LAS VEGAS — Everywhere Brandon Ingram turned, he could have easily noticed the finality approaching.
The passionate Lakers crowd that dominated these Summer League games appeared smaller. After exerting his scoring superiority, Lakers second-year guard D’Angelo Russell dressed in street clothes and sat on the bench. And no matter the outcome, the Lakers would no longer play any more games here.
Yet, the Lakers’ 92-88 loss to the Utah Jazz in their consolation game on Friday at Thomas & Mack Center showed how Ingram’s work just started.
Without Russell’s playmaking, Ingram assumed a larger offensive role. So Lakers summer league coach Theo Robertson drew up plays that ensured Ingram would receive more looks in the post and along the wing. After averaging only five points per game on 31.6 percent shooting in the first four games, Ingram responded with 22 points on a 9-of-13 clip.
“I felt comfortable,” Ingram said. “I got off to a slow start. It kind of gave me motivation to try to push the team and get buckets and get it on the defensive end.”
Ingram also has another source of motivation that will keep him busy while most of his summer-league teammates will enjoy some rest. Starting on Monday, Ingram, Russell and Lakers third-year forward Julius Randle will begin training with the U.S. Men’s Select team at UNLV. Then, that team will practice against the U.S. Men’s Olympic team.
Robertson rattled off his hopes how Ingram learns as much as he can about those stars’ work ethic, professionalism and endless nuances that lifted them to stardom. Ingram’s bucket list seems even more detailed.
“To learn from the top players in this league,” Ingram said. “I think that’s very important for me coming into this league and trying to adjust to the physicality and pace of this game and see how they score so easily and on the defensive end how they get after it.”
After all, the No. 2 pick only described his Summer League stint as “okay,” noting he could have both improved his marksmanship, defensive impact and pace. Friday’s game marked the first time both Robertson and Ingram believe he played with enough aggression. Ingram also admitted he pushed more to certain spots on the elbow and the wings after having initial success canning his jumper.
“The biggest thing for him was understanding where shots were going to come from,” Robertson said. “It’s a new system and a new game. Just being more comfortable. He’s a physical player. He’s not of the greatest build. But he plays physical.”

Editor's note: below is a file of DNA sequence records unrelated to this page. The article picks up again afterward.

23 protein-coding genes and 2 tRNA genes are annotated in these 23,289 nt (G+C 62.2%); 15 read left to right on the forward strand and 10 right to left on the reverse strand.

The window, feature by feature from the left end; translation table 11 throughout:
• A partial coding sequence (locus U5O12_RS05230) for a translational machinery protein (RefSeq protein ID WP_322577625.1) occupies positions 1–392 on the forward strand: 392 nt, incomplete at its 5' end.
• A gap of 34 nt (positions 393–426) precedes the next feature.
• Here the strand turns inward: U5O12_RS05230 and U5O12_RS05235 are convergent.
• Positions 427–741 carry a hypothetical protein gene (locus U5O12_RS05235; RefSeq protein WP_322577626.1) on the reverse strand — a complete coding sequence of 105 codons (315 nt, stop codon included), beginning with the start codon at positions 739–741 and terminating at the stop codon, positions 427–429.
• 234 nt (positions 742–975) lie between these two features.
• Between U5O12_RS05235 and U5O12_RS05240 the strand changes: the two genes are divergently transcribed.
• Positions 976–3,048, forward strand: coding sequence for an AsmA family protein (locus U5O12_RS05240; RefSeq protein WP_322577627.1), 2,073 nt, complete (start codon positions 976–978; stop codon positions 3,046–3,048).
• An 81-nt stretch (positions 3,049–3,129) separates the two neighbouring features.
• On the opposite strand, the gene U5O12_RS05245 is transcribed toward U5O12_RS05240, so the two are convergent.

So it would only seem natural that the 6-foot-9, 190-pound Ingram would consult Golden State Warriors forward Kevin Durant. After the former Seattle Supersonics drafted Durant No. 2 overall in the 2007 NBA Draft, Durant overcame concerns about his thin frame enough to become a seven-time NBA All-Star.
Ingram “absolutely” plans to seek Durant’s advice, but not for the reasons that seem obvious.
“What I learned the most is it’s not about the body type,” Ingram said. “I think it’s about your skill level and what you can do on the basketball court. If you can score the ball, I think everything becomes a lot easier for you.”
Durant perfected those qualities pretty well.
He has led the NBA in scoring in four separate seasons. He has collected MVP awards for the NBA regular season (2014), All-Star game (2012) and FIBA World Championship (2010). He has scored 17,566 points through 10 NBA seasons.
“Learning from him, he scores the ball so well,” Ingram said. “On the defensive end, he uses his length and blocks shots. I think going through this process, I want to learn from eventually all these guys.”
As he had done in Summer League, Ingram then plans to use those lessons to sharpen his craft. For a young player seemingly consumed with working hard, it only seems natural he will follow this quest when mostly everyone else is resting.